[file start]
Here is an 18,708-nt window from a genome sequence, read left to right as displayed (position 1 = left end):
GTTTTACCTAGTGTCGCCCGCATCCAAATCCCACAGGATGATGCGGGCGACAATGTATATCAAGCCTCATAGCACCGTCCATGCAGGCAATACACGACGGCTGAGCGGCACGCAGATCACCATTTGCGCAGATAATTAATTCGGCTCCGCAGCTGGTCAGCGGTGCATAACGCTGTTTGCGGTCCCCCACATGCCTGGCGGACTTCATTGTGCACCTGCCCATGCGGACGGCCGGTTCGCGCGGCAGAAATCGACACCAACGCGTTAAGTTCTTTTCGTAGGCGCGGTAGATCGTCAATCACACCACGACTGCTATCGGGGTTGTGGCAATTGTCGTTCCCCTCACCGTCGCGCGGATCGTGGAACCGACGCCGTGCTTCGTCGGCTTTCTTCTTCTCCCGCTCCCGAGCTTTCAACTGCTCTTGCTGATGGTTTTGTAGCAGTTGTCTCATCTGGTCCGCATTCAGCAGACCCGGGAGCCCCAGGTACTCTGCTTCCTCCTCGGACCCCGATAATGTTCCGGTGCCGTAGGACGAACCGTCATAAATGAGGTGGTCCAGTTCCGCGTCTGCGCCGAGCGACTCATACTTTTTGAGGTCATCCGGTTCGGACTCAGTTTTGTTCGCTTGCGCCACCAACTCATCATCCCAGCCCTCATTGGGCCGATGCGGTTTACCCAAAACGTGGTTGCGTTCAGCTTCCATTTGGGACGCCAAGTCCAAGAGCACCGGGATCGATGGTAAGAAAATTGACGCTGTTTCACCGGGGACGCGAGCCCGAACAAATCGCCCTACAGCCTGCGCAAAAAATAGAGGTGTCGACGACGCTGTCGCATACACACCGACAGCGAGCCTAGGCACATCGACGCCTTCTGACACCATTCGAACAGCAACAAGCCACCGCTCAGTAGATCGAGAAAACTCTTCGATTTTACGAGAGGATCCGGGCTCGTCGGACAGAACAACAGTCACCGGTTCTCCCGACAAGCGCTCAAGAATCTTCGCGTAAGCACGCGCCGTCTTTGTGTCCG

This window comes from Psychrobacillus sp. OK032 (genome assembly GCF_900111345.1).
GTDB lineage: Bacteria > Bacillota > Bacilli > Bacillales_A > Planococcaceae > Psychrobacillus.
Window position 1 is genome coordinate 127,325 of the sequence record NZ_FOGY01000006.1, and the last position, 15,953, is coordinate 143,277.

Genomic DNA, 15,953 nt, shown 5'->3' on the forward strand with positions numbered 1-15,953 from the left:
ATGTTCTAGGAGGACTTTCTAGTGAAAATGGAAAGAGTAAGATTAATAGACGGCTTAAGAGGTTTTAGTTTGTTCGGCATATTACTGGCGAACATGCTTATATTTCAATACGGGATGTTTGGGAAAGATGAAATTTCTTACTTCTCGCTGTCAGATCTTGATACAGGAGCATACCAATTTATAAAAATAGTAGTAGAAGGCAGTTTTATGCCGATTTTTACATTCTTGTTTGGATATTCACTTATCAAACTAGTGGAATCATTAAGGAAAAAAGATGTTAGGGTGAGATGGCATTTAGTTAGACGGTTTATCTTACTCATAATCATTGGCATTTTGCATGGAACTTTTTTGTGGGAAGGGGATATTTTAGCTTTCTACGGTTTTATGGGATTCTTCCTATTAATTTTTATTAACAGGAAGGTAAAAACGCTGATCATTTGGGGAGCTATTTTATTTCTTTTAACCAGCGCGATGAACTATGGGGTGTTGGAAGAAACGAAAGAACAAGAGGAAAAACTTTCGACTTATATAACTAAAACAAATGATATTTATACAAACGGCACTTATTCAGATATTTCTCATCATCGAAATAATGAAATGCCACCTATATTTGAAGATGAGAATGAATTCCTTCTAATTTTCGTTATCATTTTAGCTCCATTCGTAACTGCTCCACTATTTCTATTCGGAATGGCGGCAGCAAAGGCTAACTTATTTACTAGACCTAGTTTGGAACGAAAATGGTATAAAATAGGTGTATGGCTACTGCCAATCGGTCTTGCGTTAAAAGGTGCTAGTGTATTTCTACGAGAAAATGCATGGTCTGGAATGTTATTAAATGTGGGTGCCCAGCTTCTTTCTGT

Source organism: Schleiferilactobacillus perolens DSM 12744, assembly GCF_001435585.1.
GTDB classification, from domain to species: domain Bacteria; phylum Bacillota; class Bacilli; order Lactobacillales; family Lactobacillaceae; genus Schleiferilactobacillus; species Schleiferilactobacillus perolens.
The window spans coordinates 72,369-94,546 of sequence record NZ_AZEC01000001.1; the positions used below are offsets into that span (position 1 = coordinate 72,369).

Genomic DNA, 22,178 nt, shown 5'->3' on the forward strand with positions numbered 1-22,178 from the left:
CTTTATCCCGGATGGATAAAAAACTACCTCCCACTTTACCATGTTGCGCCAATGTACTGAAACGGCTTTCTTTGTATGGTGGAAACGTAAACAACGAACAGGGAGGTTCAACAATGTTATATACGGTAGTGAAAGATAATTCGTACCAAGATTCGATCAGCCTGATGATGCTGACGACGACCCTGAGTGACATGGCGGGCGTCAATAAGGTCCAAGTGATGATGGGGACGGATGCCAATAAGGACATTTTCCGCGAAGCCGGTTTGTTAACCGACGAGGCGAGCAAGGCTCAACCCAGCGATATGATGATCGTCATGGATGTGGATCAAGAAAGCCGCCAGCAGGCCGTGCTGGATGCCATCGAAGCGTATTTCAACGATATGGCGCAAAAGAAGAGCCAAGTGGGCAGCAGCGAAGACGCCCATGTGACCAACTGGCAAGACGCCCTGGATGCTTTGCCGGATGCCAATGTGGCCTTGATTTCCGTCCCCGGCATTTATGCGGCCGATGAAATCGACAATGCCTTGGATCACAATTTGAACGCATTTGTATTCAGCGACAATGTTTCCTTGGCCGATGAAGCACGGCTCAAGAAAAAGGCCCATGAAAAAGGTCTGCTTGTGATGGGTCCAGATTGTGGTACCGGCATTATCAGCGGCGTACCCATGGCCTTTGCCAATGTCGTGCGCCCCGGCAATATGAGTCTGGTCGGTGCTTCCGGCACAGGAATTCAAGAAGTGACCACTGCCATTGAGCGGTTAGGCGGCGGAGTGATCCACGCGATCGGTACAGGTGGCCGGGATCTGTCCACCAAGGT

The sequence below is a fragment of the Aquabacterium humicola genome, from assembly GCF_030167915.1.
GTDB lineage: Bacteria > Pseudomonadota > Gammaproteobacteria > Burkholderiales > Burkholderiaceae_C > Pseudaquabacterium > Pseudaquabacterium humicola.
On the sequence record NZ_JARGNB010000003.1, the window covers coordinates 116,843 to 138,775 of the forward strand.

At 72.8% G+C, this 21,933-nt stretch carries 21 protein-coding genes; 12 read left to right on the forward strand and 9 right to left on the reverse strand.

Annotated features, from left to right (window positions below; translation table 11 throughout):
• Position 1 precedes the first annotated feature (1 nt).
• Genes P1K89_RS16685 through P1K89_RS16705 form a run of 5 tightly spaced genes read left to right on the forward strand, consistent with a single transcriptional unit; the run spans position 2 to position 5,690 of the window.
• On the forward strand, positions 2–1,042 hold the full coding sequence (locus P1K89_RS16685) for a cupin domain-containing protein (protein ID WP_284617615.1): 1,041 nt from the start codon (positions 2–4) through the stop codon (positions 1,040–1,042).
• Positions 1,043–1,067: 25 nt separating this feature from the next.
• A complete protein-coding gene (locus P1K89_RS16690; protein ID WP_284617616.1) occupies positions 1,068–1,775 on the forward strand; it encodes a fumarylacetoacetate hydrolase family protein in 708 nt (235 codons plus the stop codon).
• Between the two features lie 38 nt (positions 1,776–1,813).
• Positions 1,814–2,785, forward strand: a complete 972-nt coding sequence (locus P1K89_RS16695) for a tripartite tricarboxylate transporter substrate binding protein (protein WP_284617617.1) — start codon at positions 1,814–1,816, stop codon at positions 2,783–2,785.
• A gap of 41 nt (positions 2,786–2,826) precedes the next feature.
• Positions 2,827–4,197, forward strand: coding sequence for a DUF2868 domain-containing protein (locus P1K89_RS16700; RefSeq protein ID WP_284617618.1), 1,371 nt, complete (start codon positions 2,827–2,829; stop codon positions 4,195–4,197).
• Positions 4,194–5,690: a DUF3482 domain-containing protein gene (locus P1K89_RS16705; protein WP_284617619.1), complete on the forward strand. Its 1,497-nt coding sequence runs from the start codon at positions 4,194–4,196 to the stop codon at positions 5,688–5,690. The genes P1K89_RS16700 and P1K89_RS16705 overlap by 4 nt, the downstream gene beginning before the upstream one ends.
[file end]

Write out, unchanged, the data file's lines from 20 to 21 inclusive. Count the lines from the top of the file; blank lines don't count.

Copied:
• On the forward strand, positions 2–1,042 hold the full coding sequence (locus P1K89_RS16685) for a cupin domain-containing protein (protein ID WP_284617615.1): 1,041 nt from the start codon (positions 2–4) through the stop codon (positions 1,040–1,042).
• Positions 1,043–1,067: 25 nt separating this feature from the next.